By Will Taylor
WASHINGTON, D.C., FEB. 6, 2008 (Zenit.org).- Although religious freedom in Vietnam is moving in the right direction, overall the situation remains poor, according to the U.S. Commission on International Religious Freedom.
Testimony provided by the agency’s commissioner, Leonard Leo, during a Dec. 6 congressional human rights caucus hearing, outlined the federal agency’s observations from a fact-finding trip conducted by one of its delegations last autumn. The trip included stops in Hanoi, Ho Chi Minh City, Hue and the Central Highlands.
USCIRF is an independent, bipartisan federal commission, consisting of nine private citizens who advise the U.S. president, secretary of state and Congress on how to promote religious freedom and associated rights around the world.
Based on discussions with high-ranking government officials, religious leaders, and assorted Vietnamese citizens, the traveling delegation acknowledged noticeable progress in the Southeast Asian nation and affirmed that, since 2004, the conditions of freedom of thought, conscience and religion have moved in the right direction and have generally improved.
Good and bad
During this period the government of Vietnam released prisoners of faith, reopened closed churches, and generally expanded its toleration for worship for most of the country’s religious communities.
But, the delegation also pointed out that given the nation’s international obligations to protect freedom of thought, conscience and religion — as per its ratification of the International Covenant on Civil and Political Rights in 1982 — the country is not yet it need to be, and their human rights record overall still remains very poor.
During the past year specifically, the situation deteriorated, USCIRF learned, as the government of Vietnam moved decisively to repress peaceful expressions or demonstrations for even greater religious freedom — protests it viewed as challenges to its authority. The government also confiscated lands belonging to monasteries and churches, and then distributed or sold those properties to state-owned companies and government officials.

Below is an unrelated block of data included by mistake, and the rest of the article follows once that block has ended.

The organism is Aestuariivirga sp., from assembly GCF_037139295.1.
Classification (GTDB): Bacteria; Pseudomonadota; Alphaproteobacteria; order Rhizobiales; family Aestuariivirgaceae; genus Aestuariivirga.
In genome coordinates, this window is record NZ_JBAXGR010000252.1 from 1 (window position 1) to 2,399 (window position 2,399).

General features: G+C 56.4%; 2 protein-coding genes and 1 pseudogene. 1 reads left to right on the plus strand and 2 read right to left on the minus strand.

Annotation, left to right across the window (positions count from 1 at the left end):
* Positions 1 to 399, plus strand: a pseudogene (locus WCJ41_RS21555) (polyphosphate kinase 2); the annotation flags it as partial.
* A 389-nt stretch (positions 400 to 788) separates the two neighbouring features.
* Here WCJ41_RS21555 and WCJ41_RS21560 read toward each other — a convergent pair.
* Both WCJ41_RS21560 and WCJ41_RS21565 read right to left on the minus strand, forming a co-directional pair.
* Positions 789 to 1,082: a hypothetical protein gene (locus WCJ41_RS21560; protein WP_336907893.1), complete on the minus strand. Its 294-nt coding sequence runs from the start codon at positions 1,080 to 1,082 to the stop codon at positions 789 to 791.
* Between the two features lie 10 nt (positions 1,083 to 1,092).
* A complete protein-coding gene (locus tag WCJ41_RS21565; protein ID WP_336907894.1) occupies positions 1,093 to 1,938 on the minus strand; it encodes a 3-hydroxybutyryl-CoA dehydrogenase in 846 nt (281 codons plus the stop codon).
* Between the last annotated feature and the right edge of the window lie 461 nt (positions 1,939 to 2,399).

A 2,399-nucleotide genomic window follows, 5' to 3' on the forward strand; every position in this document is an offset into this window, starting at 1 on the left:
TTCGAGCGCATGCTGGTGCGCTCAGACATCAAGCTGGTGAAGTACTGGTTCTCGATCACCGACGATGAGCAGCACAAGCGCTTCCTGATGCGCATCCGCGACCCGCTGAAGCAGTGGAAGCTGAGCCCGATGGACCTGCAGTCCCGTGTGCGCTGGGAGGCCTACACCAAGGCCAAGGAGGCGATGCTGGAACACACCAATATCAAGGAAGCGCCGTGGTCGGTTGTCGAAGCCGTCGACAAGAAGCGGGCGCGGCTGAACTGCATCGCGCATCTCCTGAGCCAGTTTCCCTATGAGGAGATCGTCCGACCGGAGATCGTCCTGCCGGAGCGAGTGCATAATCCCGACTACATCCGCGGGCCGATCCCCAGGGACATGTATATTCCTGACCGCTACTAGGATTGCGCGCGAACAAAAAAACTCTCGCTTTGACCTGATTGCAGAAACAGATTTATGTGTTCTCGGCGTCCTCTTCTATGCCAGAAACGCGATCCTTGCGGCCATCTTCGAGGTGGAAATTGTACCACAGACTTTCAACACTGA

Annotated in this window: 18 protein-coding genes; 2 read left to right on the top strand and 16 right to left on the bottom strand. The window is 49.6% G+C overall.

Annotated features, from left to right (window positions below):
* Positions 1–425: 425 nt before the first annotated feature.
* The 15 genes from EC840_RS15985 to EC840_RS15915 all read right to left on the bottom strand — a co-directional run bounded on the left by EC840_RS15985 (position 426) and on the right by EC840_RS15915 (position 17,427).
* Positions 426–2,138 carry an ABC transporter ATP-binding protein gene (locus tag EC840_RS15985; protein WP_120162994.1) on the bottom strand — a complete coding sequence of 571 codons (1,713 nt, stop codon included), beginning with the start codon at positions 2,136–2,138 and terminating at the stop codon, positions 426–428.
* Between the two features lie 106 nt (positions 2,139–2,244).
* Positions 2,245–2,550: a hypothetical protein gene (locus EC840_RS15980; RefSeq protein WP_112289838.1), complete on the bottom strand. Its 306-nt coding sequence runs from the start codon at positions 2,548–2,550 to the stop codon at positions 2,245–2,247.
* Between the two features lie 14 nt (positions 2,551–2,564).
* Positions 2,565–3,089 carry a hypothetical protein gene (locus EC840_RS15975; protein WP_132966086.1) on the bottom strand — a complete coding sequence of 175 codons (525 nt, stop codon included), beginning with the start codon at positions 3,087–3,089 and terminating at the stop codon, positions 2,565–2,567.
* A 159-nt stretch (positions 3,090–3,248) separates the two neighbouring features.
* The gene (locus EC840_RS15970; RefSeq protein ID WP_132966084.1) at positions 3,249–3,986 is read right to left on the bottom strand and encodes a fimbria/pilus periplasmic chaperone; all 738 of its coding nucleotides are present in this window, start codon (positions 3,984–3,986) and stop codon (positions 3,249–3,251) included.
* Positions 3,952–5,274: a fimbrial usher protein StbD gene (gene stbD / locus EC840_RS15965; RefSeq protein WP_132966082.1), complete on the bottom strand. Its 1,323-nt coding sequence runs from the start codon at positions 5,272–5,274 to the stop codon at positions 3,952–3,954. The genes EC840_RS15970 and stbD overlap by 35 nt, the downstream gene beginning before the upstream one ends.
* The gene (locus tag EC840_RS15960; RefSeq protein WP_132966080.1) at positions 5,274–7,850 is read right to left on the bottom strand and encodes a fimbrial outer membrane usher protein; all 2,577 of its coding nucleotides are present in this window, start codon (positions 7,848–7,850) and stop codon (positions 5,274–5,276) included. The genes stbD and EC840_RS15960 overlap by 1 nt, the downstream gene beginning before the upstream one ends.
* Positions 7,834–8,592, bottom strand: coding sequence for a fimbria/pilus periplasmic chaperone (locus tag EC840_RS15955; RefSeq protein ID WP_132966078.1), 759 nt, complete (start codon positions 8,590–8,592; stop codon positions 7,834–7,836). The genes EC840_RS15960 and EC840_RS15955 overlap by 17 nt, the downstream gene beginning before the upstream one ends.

Furthermore, dozens of independent religious leaders and religious freedom advocates — as well as free speech activists, labor unionists and political reform advocates — have recently been arbitrarily arrested and sentenced to jail terms, or placed under home detention and surveillance. Most of the protesters have been subject to regular intimidation, harassment and threats.
One large-scale protest involved the Church and even brought the intervention of the Vatican. Beginning Dec. 18, thousands of Vietnamese Catholics protested in daily prayer vigils before the former nunciature of Hanoi, to ask the government to return it to the Church. The building had been confiscated by the communist leadership in 1959.
The archbishop of Hanoi confirmed Feb. 1 that the Vietnamese government is restoring to the Church the use of the building, AsiaNews reported.
Leo spoke with ZENIT about USCIRF’s more disturbing findings: “There are concerns out there, and there are facts that are troubling.
“There are serious issues involving what in the commission’s view are various prisoners of concern, all charged under vague national security laws which the government use as a way of repressing freedom of expression, thought and conscience — officials continue to maintain that the individuals they approach are national security risks, but there’s no question when you look at the individuals involved what kind of activities they are engaged in, that we’re dealing with people who are addressing the human condition as a part of their religious vocation.”
Concerning the Catholic community, Leo noted the most recent problems regarding the Hanoi protests. He said the USCIRF delegation found that the Vietnamese government routinely makes no effort to justify its confiscation of property, and that it tries to escape the issue by pointing to other “reforms” that they’ve implemented.
Asked whether Vietnam’s conditions of freedom of religion will continue to deteriorate in the foreseeable future, Leo stated, “We want Vietnam’s rhetoric on religious freedom to match reality, but it will depend a lot on how the international community responds; when the international community and the United States are engaged, the government of Vietnam believes they need to implement reforms. So I think it’s going to depend on how much attention we can direct to what is going on in country.”